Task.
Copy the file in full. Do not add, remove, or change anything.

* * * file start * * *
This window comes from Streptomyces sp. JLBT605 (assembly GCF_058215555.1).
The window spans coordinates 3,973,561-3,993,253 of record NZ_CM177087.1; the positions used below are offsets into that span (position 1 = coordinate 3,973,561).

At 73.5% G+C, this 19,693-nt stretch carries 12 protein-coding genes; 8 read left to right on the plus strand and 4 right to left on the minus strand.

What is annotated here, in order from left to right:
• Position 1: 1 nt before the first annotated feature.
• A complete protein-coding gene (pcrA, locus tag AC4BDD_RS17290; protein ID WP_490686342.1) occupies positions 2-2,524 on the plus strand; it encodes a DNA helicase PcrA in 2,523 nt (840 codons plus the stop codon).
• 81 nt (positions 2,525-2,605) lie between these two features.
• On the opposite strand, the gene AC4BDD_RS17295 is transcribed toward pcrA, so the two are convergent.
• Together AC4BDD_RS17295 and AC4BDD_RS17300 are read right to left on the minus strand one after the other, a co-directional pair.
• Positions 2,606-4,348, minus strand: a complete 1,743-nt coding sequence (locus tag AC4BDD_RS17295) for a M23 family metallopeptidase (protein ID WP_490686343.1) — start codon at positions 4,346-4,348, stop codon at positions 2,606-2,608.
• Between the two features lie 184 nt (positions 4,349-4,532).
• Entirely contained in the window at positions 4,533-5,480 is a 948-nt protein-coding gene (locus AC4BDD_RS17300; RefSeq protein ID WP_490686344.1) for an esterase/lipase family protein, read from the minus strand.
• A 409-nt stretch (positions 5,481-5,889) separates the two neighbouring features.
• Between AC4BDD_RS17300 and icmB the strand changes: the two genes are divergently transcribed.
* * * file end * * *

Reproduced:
This window comes from Streptomyces sp. JLBT605 (assembly GCF_058215555.1).
The window spans coordinates 3,973,561-3,993,253 of record NZ_CM177087.1; the positions used below are offsets into that span (position 1 = coordinate 3,973,561).

At 73.5% G+C, this 19,693-nt stretch carries 12 protein-coding genes; 8 read left to right on the plus strand and 4 right to left on the minus strand.

What is annotated here, in order from left to right:
• Position 1: 1 nt before the first annotated feature.
• A complete protein-coding gene (pcrA, locus tag AC4BDD_RS17290; protein ID WP_490686342.1) occupies positions 2-2,524 on the plus strand; it encodes a DNA helicase PcrA in 2,523 nt (840 codons plus the stop codon).
• 81 nt (positions 2,525-2,605) lie between these two features.
• On the opposite strand, the gene AC4BDD_RS17295 is transcribed toward pcrA, so the two are convergent.
• Together AC4BDD_RS17295 and AC4BDD_RS17300 are read right to left on the minus strand one after the other, a co-directional pair.
• Positions 2,606-4,348, minus strand: a complete 1,743-nt coding sequence (locus tag AC4BDD_RS17295) for a M23 family metallopeptidase (protein ID WP_490686343.1) — start codon at positions 4,346-4,348, stop codon at positions 2,606-2,608.
• Between the two features lie 184 nt (positions 4,349-4,532).
• Entirely contained in the window at positions 4,533-5,480 is a 948-nt protein-coding gene (locus AC4BDD_RS17300; RefSeq protein ID WP_490686344.1) for an esterase/lipase family protein, read from the minus strand.
• A 409-nt stretch (positions 5,481-5,889) separates the two neighbouring features.
• Between AC4BDD_RS17300 and icmB the strand changes: the two genes are divergently transcribed.